i absolutely do NOT believe in ‘the role of a state in a post-revolutionary society.’ many marxists feel-think this way. i learned theoretically about the state from hegel’s writings, and then from marx’s. i think it is a seriously confusing word in the ‘marxist tradition.’ for example, one of two books i’ve read by lenin, state and revolution, defines the state in a somewhat helpful but ultimately incomplete and therefore incoherent manner–as a class/body for the oppression of other classes in society. it’s kind of ambiguous–is the ‘dictatorship of the proletariat’ (which lenin defines as a state) the class itself or an ‘organ’ of the class? it seems that lenin leaves out the role of the state as a body that is fully OF or IN society while appearing-acting in a way that stands above or outside of society. taking this as the definitive general characteristic of a state (which ultimately therefore includes a ‘monopoly on the means of violence’ etc), i believe that this is an ENEMY to the ideas and method of marxism–going back to marx. it is inherently a CLASS structure–because it stands ‘outside’ of class conflict, ‘mediating’ it while actually being a central motor in the reproduction of class power. without exception this type of formation can NEVER lead to justice, equity, mutuality. i am not a serious intellectual, and i haven’t read all of marx, so maybe he advocates using this type of formation. he probably also advocated electoral activity. he definitely used the term ‘dictatorship of the proletariat’ (which i am not against–and do not think can be coherently defined as a state, and certainly can’t be pigeon-holed into being a ‘state’ of any kind, though it could be defined as such–and i would challenge such a definition.). i will say though that marx intended to write an entire volume of kapital (vol 4) only about the state. so his theoretical work on the state is incomplete, is only the beginning of a critique, and does not work out a systematic understanding of the totality of the state the way in which kapital works out a systematic understanding of the totality of capital. does anarchism offer such a theory of the state? like a das kapital for the state? i would love to read something like that, but what little anarchist theory about the state i have read just doesn’t seem to me to be the same kind of project.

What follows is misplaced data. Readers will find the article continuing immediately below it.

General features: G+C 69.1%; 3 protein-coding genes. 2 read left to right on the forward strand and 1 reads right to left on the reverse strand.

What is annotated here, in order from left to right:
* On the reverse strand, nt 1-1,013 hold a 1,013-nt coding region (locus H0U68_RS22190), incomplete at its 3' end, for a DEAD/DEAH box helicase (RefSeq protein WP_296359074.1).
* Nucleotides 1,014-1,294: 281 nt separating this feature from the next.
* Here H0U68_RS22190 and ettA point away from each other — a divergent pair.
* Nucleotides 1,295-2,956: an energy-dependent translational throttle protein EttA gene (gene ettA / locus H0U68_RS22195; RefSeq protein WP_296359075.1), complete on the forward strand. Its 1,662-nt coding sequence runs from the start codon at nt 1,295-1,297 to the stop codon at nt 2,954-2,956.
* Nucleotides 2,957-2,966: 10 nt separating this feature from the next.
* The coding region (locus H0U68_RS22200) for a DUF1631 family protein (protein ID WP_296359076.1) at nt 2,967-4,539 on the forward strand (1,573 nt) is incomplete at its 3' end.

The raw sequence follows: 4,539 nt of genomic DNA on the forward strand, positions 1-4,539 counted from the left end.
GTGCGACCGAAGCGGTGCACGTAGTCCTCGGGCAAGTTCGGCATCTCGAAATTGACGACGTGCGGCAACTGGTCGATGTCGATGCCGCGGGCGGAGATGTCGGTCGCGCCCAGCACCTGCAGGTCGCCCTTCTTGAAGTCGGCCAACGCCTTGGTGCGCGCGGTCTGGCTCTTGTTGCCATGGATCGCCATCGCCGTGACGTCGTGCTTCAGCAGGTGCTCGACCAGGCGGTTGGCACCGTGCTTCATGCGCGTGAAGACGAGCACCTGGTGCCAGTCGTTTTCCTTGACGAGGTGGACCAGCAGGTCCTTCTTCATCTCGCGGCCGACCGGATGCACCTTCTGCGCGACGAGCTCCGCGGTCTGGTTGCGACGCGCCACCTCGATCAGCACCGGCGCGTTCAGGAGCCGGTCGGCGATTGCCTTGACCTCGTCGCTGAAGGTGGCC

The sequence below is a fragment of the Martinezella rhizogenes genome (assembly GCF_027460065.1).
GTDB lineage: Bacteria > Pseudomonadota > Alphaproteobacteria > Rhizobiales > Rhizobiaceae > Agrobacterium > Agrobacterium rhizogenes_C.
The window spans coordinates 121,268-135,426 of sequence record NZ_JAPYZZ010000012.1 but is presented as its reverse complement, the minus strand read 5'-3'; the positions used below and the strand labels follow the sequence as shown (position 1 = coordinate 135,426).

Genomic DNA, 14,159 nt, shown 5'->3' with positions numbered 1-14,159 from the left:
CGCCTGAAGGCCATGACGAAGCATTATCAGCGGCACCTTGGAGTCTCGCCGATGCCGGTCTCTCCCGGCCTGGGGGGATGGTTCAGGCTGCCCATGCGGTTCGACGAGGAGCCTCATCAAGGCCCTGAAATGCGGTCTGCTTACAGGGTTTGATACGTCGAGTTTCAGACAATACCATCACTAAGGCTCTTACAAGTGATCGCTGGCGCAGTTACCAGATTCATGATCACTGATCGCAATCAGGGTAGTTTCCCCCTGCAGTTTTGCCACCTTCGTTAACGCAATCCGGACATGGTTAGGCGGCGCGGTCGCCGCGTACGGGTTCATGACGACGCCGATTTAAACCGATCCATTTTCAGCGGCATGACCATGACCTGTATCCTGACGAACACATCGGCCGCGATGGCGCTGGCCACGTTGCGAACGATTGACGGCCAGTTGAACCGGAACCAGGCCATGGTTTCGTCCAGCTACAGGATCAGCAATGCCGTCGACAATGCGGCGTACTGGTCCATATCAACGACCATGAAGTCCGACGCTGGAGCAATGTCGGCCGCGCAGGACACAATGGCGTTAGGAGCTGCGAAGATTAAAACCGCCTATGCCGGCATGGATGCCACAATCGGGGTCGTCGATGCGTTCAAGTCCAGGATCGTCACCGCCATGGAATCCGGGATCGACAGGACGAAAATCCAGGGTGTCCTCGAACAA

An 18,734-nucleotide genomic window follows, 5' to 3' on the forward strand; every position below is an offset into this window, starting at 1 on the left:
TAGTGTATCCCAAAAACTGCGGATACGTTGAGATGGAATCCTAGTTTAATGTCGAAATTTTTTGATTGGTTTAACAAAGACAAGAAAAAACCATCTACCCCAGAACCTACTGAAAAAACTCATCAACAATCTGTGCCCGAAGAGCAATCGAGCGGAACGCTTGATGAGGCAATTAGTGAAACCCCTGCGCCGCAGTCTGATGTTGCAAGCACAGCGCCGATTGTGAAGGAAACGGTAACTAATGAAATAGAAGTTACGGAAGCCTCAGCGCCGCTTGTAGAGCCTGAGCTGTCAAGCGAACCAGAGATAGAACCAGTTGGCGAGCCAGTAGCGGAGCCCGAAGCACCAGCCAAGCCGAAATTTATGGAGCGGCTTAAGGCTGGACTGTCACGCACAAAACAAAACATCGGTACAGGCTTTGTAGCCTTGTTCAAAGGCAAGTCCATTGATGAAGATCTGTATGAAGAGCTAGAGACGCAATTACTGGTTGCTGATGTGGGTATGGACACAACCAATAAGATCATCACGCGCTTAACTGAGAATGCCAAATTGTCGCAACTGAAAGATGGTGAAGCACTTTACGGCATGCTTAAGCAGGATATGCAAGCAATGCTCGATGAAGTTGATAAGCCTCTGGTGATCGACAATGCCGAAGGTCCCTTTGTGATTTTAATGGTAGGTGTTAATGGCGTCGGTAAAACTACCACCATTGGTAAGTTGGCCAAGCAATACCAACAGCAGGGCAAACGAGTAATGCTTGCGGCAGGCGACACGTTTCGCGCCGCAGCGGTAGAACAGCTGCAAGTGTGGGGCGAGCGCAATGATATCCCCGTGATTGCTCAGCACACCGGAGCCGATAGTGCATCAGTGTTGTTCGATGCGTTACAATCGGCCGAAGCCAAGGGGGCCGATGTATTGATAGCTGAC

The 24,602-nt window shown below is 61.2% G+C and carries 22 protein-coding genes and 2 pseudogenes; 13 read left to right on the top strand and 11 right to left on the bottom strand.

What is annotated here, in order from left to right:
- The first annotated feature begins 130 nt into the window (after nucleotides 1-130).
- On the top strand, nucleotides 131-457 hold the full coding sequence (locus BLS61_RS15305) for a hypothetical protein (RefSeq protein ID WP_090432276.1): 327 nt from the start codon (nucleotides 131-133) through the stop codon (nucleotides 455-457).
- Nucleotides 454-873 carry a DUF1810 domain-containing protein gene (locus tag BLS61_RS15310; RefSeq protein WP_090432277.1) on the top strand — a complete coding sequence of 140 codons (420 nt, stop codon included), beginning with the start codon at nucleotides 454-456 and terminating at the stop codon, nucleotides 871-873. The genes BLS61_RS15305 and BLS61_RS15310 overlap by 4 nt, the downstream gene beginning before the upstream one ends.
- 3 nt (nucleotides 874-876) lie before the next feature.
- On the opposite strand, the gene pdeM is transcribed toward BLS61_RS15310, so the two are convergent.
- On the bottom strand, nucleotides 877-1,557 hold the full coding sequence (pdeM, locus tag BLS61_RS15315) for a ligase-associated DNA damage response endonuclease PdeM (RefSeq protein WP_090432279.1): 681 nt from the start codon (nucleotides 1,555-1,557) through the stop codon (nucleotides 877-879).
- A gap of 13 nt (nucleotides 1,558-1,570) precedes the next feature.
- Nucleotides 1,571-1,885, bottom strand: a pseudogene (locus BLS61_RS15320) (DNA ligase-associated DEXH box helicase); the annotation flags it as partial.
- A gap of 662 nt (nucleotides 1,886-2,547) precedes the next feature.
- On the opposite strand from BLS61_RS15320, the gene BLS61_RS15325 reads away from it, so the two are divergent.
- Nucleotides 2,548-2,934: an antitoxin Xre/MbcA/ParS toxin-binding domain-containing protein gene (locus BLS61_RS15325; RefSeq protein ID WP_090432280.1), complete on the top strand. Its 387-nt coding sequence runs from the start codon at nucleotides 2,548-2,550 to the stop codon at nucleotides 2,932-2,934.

why do people identify with certain political labels? it often has very little or even nothing at all to do with a theoretical tradition or a history of stuggle (i’m an example of that, i think many new members of socialist-leninist type groups identify more with one or two people they’ve met and some work the group has done, usually on their college campus–which is part of the reason why these groups have such high turnover rates.) so, i call myself a marxist today because i think marx’s method is a theoretically coherent method for understanding the material (this is NOT a synonym for ‘economics’ which wasn’t a term-concept he ever used really and which really only post-dates him) functioning of capitalism, for understanding its ultimate requirements and weaknesses. i think it is a method without which i dont really have a concrete way of thinking about the fundamental dynamics of our society and how in a big sense history functions and billions of us will be able to attack the oppressor and destroy the state. i think it also offers some theoretical tools for understanding what kinds of social relations can inherently build mutuality and justice (in the opposite way of how capital inherently involves exploitation and oppression).

    anyway, without trying to launch a whole theoretical framework (which i couldn’t do anyway) i just wanted to open discussion and really appreciate this blog and the contributions it’s making. i think there are really important and dynamic dialogues emerging right now that represent the very beginning of a new revolutionary emergence.